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HB o/p from 1995

MaggieB
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Dorchester CAB

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Client has o/p from 1995, he was told he had been sent letter in 2006 advising him of o/p - he did not challenge and has now received another letter saying he must repay.  He is still on HB so LA can recover from ongoing award
Can’t find anything in advisernet/DRH/CPAG to say this is past the statute of limitations or not
We’re not yet sure how the o/p arose

Paul_Treloar_AgeUK
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Information and advice resources - Age UK

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There is no statute of limitations for benefit overpayments, provided they’ve properly made recoverable overpayment decision and notified claimant accordingly.

SamW
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Lambeth Every Pound Counts

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Paul_Treloar_AgeUK - 03 December 2019 02:00 PM

There is no statute of limitations for benefit overpayments, provided they’ve properly made recoverable overpayment decision and notified claimant accordingly.

This was my understanding also - but I was just looking looking at the National Debtline website which seems to be suggesting that benefit overpayments can become statute barred after 6 years (although the right to recover from ongoing entitlements is not time-limited so this does not help the original poster’s client).

Link is here (the stuff re benefits overpayments is under “Other Debt Types”)

https://www.nationaldebtline.org/EW/factsheets/Pages/time-limits-for-recovering-debts/statute-barred-debt.aspx

Have I got the wrong end of the stick somehow?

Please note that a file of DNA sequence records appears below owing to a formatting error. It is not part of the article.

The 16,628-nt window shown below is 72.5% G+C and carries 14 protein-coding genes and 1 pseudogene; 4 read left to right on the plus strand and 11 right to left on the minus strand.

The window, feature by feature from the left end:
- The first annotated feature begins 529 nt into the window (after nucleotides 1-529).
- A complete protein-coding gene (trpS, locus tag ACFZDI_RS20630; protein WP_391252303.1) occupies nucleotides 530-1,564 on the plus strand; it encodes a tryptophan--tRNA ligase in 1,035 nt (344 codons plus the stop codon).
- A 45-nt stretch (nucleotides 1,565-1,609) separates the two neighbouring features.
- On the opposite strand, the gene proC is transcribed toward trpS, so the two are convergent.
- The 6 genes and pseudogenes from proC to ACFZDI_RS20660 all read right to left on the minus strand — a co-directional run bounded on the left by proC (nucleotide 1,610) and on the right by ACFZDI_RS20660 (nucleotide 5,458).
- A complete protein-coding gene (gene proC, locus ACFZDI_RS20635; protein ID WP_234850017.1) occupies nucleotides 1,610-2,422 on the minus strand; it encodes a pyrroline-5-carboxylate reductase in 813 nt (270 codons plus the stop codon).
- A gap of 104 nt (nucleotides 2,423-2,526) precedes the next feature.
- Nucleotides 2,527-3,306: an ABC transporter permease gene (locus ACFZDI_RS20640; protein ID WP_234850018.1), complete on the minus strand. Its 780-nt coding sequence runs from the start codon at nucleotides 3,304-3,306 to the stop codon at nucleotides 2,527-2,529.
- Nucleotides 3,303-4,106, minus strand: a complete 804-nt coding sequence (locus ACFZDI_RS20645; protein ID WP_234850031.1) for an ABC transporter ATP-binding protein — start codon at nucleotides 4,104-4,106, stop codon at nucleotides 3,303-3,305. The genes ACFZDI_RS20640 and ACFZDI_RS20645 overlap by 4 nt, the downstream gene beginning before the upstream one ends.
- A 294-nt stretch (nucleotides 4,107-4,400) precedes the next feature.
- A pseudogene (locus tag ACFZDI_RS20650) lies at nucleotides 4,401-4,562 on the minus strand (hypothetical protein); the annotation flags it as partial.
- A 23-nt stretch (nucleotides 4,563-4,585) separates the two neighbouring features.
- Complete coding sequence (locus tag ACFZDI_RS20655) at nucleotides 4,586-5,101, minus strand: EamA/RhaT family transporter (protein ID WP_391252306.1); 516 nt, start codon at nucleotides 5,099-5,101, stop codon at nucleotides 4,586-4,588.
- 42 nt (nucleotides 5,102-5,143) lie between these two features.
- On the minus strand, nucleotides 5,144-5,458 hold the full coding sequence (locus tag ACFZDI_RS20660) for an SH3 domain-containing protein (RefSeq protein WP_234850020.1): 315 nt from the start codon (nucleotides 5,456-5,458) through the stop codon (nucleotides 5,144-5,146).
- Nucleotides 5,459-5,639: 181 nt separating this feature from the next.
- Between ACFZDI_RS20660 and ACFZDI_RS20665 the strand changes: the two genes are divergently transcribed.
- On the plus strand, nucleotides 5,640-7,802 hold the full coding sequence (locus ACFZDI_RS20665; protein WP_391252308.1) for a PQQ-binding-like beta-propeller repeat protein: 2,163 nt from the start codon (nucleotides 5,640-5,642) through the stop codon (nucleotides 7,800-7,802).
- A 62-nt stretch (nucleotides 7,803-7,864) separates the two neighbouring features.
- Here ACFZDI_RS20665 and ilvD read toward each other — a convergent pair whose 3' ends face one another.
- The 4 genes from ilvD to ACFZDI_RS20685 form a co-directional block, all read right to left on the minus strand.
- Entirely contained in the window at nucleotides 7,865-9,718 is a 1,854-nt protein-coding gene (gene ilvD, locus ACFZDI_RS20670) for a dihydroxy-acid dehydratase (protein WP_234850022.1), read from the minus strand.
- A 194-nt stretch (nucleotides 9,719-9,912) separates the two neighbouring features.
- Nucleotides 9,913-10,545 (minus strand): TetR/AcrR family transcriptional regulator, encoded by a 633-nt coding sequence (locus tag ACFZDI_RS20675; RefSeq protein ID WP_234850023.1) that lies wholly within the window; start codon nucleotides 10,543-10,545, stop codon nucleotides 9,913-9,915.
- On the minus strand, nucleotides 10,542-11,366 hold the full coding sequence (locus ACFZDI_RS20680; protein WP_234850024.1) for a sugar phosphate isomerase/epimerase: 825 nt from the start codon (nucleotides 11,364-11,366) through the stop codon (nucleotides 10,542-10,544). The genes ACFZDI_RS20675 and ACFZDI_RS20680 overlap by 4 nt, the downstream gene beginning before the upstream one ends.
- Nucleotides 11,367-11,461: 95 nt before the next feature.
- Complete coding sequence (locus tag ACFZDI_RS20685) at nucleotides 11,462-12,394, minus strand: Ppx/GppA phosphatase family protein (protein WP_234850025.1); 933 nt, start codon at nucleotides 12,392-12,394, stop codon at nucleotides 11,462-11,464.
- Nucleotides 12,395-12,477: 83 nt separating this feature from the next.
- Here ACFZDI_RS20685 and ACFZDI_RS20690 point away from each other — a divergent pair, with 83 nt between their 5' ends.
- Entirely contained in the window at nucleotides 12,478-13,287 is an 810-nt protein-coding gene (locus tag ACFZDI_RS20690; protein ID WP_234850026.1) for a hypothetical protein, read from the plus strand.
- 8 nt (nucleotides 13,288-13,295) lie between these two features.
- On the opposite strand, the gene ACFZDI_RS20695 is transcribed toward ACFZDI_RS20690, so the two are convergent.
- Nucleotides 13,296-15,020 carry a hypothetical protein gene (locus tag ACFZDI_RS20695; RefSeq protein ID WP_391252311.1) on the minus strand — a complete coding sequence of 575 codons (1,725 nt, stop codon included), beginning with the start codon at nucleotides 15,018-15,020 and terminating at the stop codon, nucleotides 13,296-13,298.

edit following further investigation -o ...

Just looking at the government’s HB overpayment guide at https://www.gov.uk/government/publications/housing-benefit-overpayments-guide

From that it seems that a HB o/p can become statute-barred after 6 years, but only in the sense that after this period the LA can no longer attempt to recover the debt through the County Court (section 7.00 of the guidance). Part 4 (sections 4.30 - 4.230) of the guidance lists all of the other methods that an LA can use to recover the debt without needing to go to court (e.g. deductions from ongoing entitlements to HB/other DWP benefits, deductions from earnings) - as these methods do not require court proceedings they are not affected by the Limitation Act.

So my understanding is that in most circumstances the LA will have a way to recover. The clearest exception would be one where a person with an o/p is living entirely off their partners earnings (which cannot be subject to a DEA) and not in receipt of any benefits. In that situation the LA would have the 6 year period to apply for a CCJ. Even without this the LA could in theory wait until the couple retire before recovering from State Pension/Pension Credit!

 

[ Edited: 3 Dec 2019 at 07:36 pm by SamW ]
Jon (CHDCA)
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Welfare benefits - Craven CAB, North Yorkshire

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There was an odd case in 2009, R (Joseph) v Newham LBC, which suggested that “action” in the Limitation Act had a broad meaning, and that benefit authorities might become statute barred from taking all sorts of recovery action, not just court action. This was nullified (in the social security context at least) by s108 of the WRA, which clarifies that recovery of overpaid benefit by direct deductions does not become time-barred:

http://www.legislation.gov.uk/ukpga/2012/5/section/108

MaggieB
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Dorchester CAB

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Thanks everyone, really helpful